Khan reveals torch honour
Amir Khan has spoken of his pride at having the chance to follow in the footsteps of boxing legend Muhammad Ali by carrying the Olympic torch.
Khan will run with the torch on Thursday in his hometown of Bolton as the relay continues ahead of London 2012.
Sixteen years ago he watched Ali light the Olympic flame at the Atlanta Games, and Khan is thrilled to be involved with the torch this time around.
"It is an honour for me to hold the torch, especially in the streets where I was growing up," the 25-year-old said.
"I know I am away a lot now due to my training, but for them to pick me and have the torch in Bolton, it is something I am going to remember for the rest of my life.
"Not many boxers get the chance to do this and I am one of the few.
"When I saw a boxer hold the torch it was Muhammad Ali - one day I can tell my kids and grandkids that I did it."
The Olympics are particularly special for Khan, who announced himself at the Athens Games in 2004 by winning a silver medal aged 17.
As Ali - a gold-medallist at the Rome Games in 1960 - did before him, the Briton went on to become a champion of the world and Khan in no way underestimates how crucial the Olympics were in kick-starting his professional boxing career.
"The Olympics made me," Khan said.
"It put me where I wanted to be - when I had my first professional fight we sold something like 7,000 or 8,000 tickets straight away, because the Olympics had already built that platform.
"All I had to do was get in the ring and people knew who Amir Khan was."
In his years as a pro, Khan has suffered only two defeats in 28 fights, with the latest coming in controversial circumstances last December when he lost his IBF and WBA light-welterweight titles to Lamont Peterson.
The pair had been due to fight again before it emerged Peterson had tested positive for a banned substance, with the American's team then claiming he had been prescribed synthetic testosterone for medical reasons which was administered in the form of a pellet inserted into his hip before the first bout.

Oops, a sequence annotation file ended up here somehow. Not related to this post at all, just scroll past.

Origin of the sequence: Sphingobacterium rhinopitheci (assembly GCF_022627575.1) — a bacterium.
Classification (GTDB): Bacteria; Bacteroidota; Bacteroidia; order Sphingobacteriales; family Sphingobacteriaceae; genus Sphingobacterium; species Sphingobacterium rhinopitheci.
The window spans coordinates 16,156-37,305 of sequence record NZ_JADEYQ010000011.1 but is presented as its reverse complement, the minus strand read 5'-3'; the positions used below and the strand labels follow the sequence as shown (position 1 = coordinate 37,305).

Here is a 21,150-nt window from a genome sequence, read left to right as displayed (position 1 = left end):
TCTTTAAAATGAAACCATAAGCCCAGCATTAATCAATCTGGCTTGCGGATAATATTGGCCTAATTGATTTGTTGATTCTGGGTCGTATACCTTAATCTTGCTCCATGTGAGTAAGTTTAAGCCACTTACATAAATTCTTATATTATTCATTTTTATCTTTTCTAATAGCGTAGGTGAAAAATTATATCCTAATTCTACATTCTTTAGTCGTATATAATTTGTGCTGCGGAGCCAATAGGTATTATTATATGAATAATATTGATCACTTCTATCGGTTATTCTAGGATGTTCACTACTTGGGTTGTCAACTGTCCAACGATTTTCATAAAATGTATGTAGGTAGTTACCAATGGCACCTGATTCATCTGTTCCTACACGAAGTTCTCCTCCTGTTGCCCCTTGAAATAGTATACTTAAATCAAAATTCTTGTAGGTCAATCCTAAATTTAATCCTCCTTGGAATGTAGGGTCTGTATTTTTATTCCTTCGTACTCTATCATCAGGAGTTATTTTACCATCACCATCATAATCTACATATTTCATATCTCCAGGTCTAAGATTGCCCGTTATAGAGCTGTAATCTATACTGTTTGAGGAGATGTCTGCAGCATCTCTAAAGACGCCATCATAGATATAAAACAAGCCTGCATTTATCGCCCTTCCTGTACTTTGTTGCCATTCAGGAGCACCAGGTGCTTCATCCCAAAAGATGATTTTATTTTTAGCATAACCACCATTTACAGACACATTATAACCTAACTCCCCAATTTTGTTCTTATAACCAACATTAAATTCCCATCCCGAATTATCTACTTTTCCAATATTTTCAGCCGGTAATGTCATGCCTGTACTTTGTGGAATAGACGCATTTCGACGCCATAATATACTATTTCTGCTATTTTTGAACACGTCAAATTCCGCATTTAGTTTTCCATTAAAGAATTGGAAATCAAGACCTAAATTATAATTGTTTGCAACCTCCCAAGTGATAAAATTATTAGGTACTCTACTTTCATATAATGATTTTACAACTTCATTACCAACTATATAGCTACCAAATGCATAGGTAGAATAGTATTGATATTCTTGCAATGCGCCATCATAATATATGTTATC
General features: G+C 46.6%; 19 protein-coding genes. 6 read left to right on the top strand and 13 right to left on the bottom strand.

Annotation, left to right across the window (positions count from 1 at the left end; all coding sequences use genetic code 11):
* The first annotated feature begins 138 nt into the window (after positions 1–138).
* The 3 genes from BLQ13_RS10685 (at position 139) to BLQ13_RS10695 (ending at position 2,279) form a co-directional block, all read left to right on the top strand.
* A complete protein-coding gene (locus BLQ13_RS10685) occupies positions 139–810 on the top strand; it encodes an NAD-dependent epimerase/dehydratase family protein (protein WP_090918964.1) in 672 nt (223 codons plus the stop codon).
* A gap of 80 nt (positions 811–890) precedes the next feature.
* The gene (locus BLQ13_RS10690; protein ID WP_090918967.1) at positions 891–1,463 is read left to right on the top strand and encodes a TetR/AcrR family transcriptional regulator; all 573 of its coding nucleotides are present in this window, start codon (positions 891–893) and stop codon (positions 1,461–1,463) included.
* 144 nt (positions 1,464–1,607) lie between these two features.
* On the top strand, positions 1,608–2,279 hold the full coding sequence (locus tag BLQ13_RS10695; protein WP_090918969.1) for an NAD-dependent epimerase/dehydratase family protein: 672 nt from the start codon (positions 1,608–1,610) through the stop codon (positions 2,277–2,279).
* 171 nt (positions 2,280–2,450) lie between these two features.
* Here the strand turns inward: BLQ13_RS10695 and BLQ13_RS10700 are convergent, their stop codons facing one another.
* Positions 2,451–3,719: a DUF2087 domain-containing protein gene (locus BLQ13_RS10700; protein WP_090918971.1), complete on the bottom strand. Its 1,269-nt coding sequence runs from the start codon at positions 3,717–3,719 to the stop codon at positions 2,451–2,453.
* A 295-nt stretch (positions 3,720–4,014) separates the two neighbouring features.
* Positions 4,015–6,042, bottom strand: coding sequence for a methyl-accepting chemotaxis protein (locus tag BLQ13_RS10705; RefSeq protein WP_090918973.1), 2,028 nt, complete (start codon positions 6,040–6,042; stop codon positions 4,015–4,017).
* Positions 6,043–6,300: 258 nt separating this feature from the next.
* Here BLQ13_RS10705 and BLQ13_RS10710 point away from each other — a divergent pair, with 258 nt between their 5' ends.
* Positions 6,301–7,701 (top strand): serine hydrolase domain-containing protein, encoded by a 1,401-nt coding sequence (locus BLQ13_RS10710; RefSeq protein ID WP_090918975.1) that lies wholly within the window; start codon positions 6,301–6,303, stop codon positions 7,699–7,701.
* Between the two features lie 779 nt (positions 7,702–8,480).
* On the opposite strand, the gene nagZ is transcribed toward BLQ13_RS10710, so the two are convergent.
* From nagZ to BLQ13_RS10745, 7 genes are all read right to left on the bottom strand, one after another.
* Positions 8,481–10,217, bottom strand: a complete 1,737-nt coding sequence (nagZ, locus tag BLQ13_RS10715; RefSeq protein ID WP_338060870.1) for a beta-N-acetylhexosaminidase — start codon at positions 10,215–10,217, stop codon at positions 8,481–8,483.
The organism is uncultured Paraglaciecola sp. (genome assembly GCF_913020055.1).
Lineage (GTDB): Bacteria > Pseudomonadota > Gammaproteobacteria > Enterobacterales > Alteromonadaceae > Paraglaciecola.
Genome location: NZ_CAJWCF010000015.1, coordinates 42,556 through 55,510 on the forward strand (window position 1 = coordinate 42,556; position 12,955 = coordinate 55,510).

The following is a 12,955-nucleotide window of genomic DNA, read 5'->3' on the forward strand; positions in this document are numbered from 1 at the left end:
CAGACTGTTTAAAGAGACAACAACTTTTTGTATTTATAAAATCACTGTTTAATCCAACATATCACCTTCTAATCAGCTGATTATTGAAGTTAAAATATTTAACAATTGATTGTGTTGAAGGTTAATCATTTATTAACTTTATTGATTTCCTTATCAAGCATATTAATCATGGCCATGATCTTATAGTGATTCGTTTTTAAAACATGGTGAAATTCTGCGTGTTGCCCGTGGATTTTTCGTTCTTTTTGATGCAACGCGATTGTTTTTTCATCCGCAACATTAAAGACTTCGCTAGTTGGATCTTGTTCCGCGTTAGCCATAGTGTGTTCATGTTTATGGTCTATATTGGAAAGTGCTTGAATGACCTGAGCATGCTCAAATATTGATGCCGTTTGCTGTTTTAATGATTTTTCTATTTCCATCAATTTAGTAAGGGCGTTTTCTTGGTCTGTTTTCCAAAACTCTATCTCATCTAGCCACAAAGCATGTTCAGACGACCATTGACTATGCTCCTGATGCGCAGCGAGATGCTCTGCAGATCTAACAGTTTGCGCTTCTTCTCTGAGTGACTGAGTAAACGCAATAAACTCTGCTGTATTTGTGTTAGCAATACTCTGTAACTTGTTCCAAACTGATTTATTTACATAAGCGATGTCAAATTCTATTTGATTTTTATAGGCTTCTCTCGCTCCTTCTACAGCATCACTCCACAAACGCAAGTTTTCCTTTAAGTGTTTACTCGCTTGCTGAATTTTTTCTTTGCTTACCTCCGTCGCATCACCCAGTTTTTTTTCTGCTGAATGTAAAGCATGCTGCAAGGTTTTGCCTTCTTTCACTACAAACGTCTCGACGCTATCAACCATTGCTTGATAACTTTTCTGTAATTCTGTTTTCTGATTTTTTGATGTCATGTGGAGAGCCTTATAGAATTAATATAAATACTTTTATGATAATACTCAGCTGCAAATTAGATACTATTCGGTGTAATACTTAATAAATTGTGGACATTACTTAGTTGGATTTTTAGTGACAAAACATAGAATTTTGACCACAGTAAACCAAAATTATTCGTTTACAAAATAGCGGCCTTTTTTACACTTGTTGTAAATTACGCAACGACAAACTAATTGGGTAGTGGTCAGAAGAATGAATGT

The rematch, set for May 19, was scrapped and a hearing on June 13 will decide on what action to is to be taken.
Khan, who wants the original result overturned and the two belts returned to him, is instead set to fight the United States' unbeaten WBC champion Danny Garcia on July 14 in Las Vegas, and he admits it is a relief to him that he will be able to get back in the ring at that point.
Asked if he felt relieved about the Garcia contest, Khan said: "Definitely, 100%, because the Peterson fight put me back a little bit.
"So much has gone on, and I was upset that I didn't get the rematch - I still wanted it even though he was on whatever he was taking, because I knew I was ready for the fight.
"But my team and parents advised me not to, and now we have got Danny Garcia.
"Luckily we got a fight about a week before Ramadan, because that is when I normally take two or three months off.
"If I had not got this fight, then I would have been out of the game until towards the end of the year, which would be a long wait for me, somebody who is at their peak."